“Everybody,” Dec. 2-8: Random is not random. Chance is not by chance. These themes are explored in this modern adaptation by Branden Jacobs-Jenkins of the 15th century morality play. Each night the audience will choose which member of an ensemble cast will face Death and who will play the people, things and morals of which their life (was) composed. With quick, offbeat humor and contemporary dialogue, the play shines a spotlight on that terrifying, illusive, question that we have all had to face, especially in the last few years: What would happen if Death called? In this journey through the meaning of life, we are asked to reflect on love, friendship, materialism, religion and regret. Directed by Timmia Hearn DeRoy.
“Love and Information,” Feb. 9-19: Teasing out the truth and assigning it meaning is difficult, especially in a multifaceted, 24/7 media landscape where misinformation spreads and we find ourselves constantly, mindlessly scrolling. In “Love and Information,” student actors, dancers and designers are given the freedom and responsibility to make a play that resonates for them and their unique perspectives, choosing the order and setting of short scenes which explore the intersections of emotion, knowledge and the search for community. Join us for the department’s first fully collaborative production between theatre and dance, and witness a kaleidoscope of experiences and encounters that investigate how humans create meaning and purpose. British playwright Caryl Churchill has earned several Obie Awards for her work and is a member of the American Theater Hall of Fame. Co-directed by Jane Barnette and James Moreno.
“Cabaret,” April 20-30: Willkommen to the Kit Kat Club. In this provocative, Tony Award-winning musical, the euphoria of free expression, new relationships and the seedy nightclub scene slowly fades away against the rise of Hitler and the Nazi Party. An ominous and violent situation begins to emerge; some remain oblivious or apathetic, while others sound the alarm or flee. With grit, dance and a highly celebrated musical score, “Cabaret” ultimately proclaims, “It can happen here.” KU’s unique staging allows for a more immersive experience for audience members. Book written by Joe Masteroff, based on the play by John Van Druten and stories by Christopher Isherwood, music by John Kander and lyrics by Fred Ebb. Directed by Markus Potter and choreographed by Michelle Heffner Hayes.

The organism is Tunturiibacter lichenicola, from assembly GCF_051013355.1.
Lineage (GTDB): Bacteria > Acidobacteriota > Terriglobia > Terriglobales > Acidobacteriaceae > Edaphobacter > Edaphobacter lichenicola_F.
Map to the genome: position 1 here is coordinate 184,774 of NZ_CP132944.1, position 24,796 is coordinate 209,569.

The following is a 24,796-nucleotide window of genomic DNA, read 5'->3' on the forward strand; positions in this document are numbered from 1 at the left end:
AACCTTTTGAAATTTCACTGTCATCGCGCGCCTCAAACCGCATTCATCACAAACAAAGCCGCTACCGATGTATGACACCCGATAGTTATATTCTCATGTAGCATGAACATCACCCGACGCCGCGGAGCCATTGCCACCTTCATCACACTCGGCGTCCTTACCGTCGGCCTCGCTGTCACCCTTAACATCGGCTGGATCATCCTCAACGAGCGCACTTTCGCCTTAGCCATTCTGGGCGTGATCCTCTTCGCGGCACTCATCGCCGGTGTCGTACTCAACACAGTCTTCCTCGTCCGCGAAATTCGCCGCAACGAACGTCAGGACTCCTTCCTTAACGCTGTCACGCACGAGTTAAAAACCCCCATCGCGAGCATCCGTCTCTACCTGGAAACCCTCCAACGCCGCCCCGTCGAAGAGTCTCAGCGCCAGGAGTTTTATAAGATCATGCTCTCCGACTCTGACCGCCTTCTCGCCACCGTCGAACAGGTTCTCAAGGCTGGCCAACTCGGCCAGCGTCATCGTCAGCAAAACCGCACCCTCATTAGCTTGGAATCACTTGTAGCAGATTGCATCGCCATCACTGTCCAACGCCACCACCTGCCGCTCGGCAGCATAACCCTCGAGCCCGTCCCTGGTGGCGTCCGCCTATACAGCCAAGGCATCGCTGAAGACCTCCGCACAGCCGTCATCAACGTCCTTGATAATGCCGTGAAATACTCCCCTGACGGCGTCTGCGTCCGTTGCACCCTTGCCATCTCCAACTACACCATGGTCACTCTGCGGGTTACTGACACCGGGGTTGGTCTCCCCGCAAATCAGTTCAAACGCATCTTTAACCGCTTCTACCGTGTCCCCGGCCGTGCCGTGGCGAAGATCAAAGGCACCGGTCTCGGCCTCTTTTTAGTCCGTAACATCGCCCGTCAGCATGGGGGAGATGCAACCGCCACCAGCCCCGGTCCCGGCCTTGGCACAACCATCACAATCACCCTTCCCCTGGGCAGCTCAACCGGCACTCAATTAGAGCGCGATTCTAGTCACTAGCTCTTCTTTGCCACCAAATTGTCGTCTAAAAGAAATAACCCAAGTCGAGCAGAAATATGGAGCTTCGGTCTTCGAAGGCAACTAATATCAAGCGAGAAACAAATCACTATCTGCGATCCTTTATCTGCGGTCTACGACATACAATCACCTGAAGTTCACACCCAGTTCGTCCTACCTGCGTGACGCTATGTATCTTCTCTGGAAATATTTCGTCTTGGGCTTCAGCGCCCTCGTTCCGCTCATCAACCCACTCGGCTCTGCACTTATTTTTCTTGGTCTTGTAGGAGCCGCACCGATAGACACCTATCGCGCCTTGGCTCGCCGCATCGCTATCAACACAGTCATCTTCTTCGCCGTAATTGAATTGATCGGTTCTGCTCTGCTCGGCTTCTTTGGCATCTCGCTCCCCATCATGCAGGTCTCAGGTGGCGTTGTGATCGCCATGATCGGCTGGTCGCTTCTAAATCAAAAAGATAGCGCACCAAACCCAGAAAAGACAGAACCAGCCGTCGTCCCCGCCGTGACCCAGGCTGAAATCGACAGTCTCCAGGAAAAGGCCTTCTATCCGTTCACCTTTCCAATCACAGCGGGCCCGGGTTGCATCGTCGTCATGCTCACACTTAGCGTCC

In addition, the department will present the Fall and Spring Senior Showcase, which are academic events open for public viewing. The showcase is the KU Dance major’s capstone project in which students present their in-depth embodied research. Each semester, a different group of students is selected to create works in multiple styles of dance that explore a wide range of subject matter. This year, the department plans to incorporate a few theatre pieces from its courses into the showcase.
The University Theatre and University Dance Company are production wings of KU’s Department of Theatre & Dance, offering five to six public productions throughout the academic year. The University Theatre and University Dance Company productions are funded in part by KU Student Senate fees, and the theatre’s season is supported by Truity Credit Union.